While I’ve been posting pictures and videos, I haven’t actually written much about what Toren has been doing lately.  Language-wise, he knows a few words that he repeats regularly – “dada,” “mama,” “bye,” “ball,” etc.  He also occasionally says words but rarely when we ask him too.  Tonight he said “parrot” after I told him that’s what kind of bird we were looking at.

Toren’s gotten quite fast – he can really cruise when he wants to on his short little legs.  He climbs, but not a lot.

Perhaps the most interesting thing he does these days is imitate us.  We’re just entering the stage where his imitating behavior is spooky.  Debi was loading the dishwasher one day, and while she put the dishes in, Toren opened the cupboard right next to the dishwasher where we keep the detergent, grabbed a little detergent packet (we use Cascade), put it in the detergent holder, and closed the lid to the detergent holder.  That’s creepy!  Who knows what else he is picking up from us!  Now, Toren won’t let us put the detergent in the dishwasher; he insists on doing it and, of course, we strongly encourage it.  In fact, he’s become quite good at helping out, though not always when we want him to and not necessarily in the ways we want.  He’s pretty good about putting his dirty clothes in his hamper, when prompted.  He likes to put his diaper in the diaper genie.  He helps carry stuff, will turn on and off lights, open and close doors, and even scoot in his chair when he’s done eating.

We also occasionally are surprised by things he’s learned at daycare.  While his daycare sends home an information sheet everyday telling us vaguely what they did, because he can’t really talk, we don’t actually know what he’s learning.  Even so, we occasionally figure out what he’s learned.  If you say “apple” around Toren he’ll put his hands up to his mouth and start chomping.  That’s a daycare thing.  I just learned that if you say “crocodile,” he’ll repeatedly touch his two middle fingers against his thumb like a crocodile’s mouth.  If you say “lion” he’ll roar.  And just tonight I learned that he will moo if you say “cow.”  He’s also gotten good at rolling and throwing balls and pushing cars.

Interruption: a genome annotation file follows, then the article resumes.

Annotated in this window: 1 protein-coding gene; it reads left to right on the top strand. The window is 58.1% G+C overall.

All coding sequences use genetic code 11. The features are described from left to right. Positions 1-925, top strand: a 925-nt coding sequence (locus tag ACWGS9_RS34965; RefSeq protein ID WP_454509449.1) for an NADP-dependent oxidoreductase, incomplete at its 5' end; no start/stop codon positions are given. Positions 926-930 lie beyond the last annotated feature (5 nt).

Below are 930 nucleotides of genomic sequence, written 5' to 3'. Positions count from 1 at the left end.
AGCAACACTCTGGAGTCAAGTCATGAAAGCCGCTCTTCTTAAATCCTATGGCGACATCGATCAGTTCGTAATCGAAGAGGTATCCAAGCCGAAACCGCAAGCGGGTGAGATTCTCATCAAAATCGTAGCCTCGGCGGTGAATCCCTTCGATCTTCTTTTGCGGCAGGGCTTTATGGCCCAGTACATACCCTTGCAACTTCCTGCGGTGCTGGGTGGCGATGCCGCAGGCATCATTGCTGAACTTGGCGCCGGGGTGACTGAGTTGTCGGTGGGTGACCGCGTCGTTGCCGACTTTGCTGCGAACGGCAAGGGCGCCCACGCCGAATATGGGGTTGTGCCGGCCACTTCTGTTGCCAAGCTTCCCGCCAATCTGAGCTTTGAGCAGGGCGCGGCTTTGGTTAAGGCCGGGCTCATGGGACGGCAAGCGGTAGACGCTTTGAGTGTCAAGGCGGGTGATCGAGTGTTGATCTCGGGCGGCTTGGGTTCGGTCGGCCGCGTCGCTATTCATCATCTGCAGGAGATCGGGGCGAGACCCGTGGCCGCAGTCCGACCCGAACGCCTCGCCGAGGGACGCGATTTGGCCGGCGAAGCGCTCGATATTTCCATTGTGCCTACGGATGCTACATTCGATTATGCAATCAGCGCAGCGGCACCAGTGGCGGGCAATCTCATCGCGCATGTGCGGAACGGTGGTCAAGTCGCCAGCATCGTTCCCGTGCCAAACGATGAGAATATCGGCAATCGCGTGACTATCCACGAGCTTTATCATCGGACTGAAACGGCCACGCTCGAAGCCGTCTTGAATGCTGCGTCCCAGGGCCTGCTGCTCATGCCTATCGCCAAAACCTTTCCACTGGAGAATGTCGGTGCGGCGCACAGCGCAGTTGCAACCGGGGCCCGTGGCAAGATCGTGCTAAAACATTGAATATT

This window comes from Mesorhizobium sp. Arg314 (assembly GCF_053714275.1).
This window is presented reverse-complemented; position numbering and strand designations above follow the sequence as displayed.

He’s also developing a sense of humor and play.  He tries to surprise us by mixing things up when we’re playing.  And it seems like he understands things more than we realize.  Here’s a funny story to illustrate this…

one of the symptoms of Down Syndrome is the tongue sticking out

A couple of weeks ago we were all eating dinner together.  Toren will mix up his dinner activity, combining eating his food with seeing if it will “smash” (grinding it with his index finger or thumb).  During one of his “smashing” interludes, he had his mouth partially open and his tongue was sticking out just slightly.  Debi, said, “Toren, put your tongue back in your mouth.  With it hanging out it looks like you have Down Syndrome.”  (Debi, of course, did mean this in an offensive way; the tongue sticking out is actually a symptom of Down Syndrome; as a genetic counselor, she knew that.)  Toren looked at her, smiled, then stuck his tongue out even further!

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